Jeremy Garelick’s The Wedding Ringer tells the story of a young man named Doug (Josh Gad) that finds himself in need of an entire wedding party for his marriage to dream-girl Gretchen (Kaley Cuoco-Sweeting). As a desperate last resort, Doug finds a service to help him in his hour of need; Best Man Inc., led by Jimmy (Kevin Hart). With the help of his riff-raff assortment of helpers, Jimmy and Doug attempt a “Golden Tux”, where every single groomsman fabricates a longstanding friendship with Doug, in order for the wedding to go smoothly. Hilarity ensues, or so the marketers of this film would have you believe.
I personally have never disliked a movie so much in my entire life. Everything about it was lazy and cliché, from the characters, to the plot, to the ‘gags’. At times downright offensive (an attempt was made at a male rape joke), and often just tediously boring due to dull characters, The Wedding Ringer is a prime contender for a much deserved Razzie Award.
Directed and produced by Jeremy Garelick, screenwriter and producer for The Break-Up, written with Will Packer (About Last Night producer) and Jay Lavender (also screenwriter and producer for The Break-Up) it is no wonder that this film doesn’t amount to much. Rotten Tomatoes attributes each writer for The Wedding Ringer with a string of films that rarely score higher than a critics’ review of 60%. The audience’s reviews are much more forgiving, giving this film a score of 75%, in comparison with the critics’ score of 33%.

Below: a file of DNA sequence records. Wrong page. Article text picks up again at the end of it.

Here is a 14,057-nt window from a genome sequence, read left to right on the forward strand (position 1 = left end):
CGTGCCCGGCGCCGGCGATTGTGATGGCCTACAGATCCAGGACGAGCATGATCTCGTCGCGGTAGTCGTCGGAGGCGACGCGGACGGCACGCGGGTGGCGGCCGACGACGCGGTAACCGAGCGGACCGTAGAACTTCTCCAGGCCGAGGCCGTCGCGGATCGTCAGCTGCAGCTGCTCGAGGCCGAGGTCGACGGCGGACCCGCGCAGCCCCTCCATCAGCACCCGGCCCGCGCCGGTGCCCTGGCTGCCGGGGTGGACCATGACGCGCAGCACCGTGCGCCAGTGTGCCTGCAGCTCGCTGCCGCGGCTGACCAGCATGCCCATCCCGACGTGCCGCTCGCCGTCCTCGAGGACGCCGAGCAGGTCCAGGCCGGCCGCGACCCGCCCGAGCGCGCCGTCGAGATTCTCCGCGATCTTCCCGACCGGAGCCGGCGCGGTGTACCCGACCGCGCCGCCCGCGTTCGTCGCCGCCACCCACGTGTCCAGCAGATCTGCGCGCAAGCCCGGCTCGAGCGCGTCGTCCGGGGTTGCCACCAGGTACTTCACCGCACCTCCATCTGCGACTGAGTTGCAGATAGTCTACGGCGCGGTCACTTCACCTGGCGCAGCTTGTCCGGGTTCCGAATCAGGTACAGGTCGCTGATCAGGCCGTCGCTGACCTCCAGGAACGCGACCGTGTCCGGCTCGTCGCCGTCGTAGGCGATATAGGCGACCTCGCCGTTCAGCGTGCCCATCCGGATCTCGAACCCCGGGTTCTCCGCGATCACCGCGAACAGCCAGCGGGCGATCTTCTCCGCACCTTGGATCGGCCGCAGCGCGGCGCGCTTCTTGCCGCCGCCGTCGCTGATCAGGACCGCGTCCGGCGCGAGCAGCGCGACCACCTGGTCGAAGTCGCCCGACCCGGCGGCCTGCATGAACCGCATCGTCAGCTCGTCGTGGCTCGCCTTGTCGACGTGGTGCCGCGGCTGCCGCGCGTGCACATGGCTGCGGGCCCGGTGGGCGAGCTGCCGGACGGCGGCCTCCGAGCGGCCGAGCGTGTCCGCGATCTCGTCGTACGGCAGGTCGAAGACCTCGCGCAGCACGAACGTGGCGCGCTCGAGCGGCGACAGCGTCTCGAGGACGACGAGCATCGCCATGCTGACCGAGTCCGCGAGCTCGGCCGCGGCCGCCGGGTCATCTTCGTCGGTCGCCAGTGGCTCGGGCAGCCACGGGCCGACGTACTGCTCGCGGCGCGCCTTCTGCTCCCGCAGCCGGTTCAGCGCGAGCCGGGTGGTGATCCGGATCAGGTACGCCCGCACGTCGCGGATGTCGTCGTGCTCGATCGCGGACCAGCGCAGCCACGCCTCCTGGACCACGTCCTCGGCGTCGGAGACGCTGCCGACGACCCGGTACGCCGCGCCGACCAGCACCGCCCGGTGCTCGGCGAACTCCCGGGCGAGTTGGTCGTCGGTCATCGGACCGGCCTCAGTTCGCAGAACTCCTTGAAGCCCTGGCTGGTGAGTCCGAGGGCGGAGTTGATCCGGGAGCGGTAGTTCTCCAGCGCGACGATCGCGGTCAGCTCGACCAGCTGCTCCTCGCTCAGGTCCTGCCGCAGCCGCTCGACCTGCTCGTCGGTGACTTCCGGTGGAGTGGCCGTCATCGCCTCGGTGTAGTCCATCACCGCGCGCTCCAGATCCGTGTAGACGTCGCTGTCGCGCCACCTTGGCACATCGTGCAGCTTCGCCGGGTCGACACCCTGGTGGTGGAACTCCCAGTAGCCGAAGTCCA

I tried so hard to look for things to praise in The Wedding Ringer. “Surely there must have been something of worth?” I asked myself multiple times throughout the 101 minutes of film. I tried, and I have failed. This movie is bad across the board, but the biggest problem I have is with its screenplay. The story itself had potential to be an interesting look at loneliness and social anxiety. But they seemed much more interested in stuffing the plot with clichéd characters: the unattractive, but relatable main character; the cool, sassy, black sidekick; the bitch girlfriend; and the cool girlfriend (both attractive of course). Each of Doug’s various ‘friends’ also have a peculiarity, whether it be due to race (the Asian guy), disability (the guy with a stutter), or temperament (the aggressive guy). There was a template that they pulled out of the comedy vault, and they followed it to a T, much to the film’s detriment.
The scenes are cut without taste or proper judgment, interrupting the flow of the entire narrative. Conversations between characters are virtually incomprehensible due the combination of fast cutting between characters and the fast dialogue, which made it very hard to appreciate the humour (if there was any). The music is heinous; the opening track of ‘I’ve Got A Feeling’ by the Black Eyed Peas really set the scene for terribly clichéd, out-dated music.
And the ‘gags’? They try to pull the same kind of outrageous jokes as big-hit comedies such as There’s Something About Mary (setting Grandma on fire vs. setting dog on fire), The Hangover (the day-after scenes where characters are unconscious in a room of ‘humorous’ chaos), and Meet the Parents (the familial football game between the protagonists and the in-laws). The only difference between these films and The Wedding Ringer is that the other ones were funny – there’s nothing quite as stale as the re-hashing of someone else’s joke.
To anybody who is considering seeing this film, your money is best spent elsewhere. At least then, you would have saved yourself the humiliation of having to walk out of such a film.
0/however many points you would like to suggest.